# An infinite sum of the Heaviside function

Tags:
1. Mar 25, 2016

### kostoglotov

I'm not sure where to put this question. It is by itself pretty basic, but it's a preamble to a Laplace Transform exercise, and I'll probably want to ask some follow up questions once the current query is resolved.

1. The problem statement, all variables and given/known data

Unit stair-case function: $f(t) = n, \ if \ \ n-1 \leq t < n, \ \ n = 1,2,3,...$

Show that $f(t) = \sum_{n=0}^{\infty} u(t-n) \$ for all $t \geq 0$

2. Relevant equations

3. The attempt at a solution

I can see how as we move through the values of n, each unit step function will just be adding one, which just builds the stair-case, but after any given t is reached, won't that sum just keeping adding an infinite number of 1's to result?

Does the sum to infinity actually stop at some finite point because $n-1 \leq t < n, \ \ n = 1,2,3,...$? Wouldn't that contradict the idea of having an infinite sum?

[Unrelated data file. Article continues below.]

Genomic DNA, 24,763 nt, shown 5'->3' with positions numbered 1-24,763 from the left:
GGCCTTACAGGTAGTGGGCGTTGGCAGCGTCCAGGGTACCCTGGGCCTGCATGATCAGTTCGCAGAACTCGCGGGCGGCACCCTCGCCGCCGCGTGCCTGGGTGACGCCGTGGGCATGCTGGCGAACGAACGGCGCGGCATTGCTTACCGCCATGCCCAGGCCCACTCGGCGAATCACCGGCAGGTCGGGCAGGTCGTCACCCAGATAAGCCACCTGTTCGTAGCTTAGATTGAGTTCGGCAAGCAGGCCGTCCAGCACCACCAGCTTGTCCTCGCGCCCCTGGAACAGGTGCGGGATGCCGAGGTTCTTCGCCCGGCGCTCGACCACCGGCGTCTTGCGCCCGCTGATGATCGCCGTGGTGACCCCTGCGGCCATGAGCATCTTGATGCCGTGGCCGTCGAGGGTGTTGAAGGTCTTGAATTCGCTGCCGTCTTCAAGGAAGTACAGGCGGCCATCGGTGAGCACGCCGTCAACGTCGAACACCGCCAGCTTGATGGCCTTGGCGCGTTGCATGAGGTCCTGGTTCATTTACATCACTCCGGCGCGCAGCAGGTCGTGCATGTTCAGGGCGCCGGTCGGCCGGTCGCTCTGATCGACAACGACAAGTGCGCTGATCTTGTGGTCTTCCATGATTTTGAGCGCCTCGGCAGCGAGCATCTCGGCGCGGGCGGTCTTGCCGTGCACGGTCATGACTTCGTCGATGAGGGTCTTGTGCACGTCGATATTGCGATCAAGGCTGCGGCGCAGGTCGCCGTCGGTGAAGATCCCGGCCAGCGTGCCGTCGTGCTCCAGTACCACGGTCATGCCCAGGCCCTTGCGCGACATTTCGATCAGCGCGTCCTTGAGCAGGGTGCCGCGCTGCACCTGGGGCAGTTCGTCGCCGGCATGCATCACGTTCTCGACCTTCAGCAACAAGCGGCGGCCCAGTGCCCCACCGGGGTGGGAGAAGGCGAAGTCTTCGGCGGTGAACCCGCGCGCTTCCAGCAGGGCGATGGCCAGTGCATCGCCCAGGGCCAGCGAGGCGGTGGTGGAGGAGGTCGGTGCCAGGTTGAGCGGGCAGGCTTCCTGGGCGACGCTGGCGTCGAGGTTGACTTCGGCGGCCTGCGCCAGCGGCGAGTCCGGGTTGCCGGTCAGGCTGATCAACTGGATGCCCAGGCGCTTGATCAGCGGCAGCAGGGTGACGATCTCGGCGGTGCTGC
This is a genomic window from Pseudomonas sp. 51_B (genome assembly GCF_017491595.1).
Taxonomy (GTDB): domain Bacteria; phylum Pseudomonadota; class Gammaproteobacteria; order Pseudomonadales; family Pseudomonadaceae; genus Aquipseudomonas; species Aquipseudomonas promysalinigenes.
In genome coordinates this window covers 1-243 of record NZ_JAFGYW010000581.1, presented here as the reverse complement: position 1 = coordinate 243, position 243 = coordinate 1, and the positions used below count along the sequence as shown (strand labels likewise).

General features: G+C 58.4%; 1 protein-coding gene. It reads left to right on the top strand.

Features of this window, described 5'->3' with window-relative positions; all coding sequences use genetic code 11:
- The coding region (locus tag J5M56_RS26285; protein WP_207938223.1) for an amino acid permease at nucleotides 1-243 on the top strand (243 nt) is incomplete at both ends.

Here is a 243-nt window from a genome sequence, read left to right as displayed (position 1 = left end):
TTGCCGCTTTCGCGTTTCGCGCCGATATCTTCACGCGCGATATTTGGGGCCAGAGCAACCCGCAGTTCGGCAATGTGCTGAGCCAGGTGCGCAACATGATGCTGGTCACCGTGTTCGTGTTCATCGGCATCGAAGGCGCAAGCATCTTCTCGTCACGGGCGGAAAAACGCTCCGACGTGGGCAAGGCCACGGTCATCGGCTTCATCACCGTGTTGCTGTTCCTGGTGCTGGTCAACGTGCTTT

Or does the unit step function used in the sum drop down to zero after a certain n is reached? How would that work?

2. Mar 25, 2016

### Nono713

The unit step function is zero if its argument is negative, and $t - n$ will eventually become negative for sufficiently large $n$.

3. Mar 26, 2016

### Ray Vickson

For each finite $t$ there will be only finitely many nonzero terms in the sum. For $n > t$ all the $u(t-n)$ are zero.

You cannot write the result for ALL $t$ as a single finite sum, since different $t$ need different numbers of terms.

Last edited: Mar 26, 2016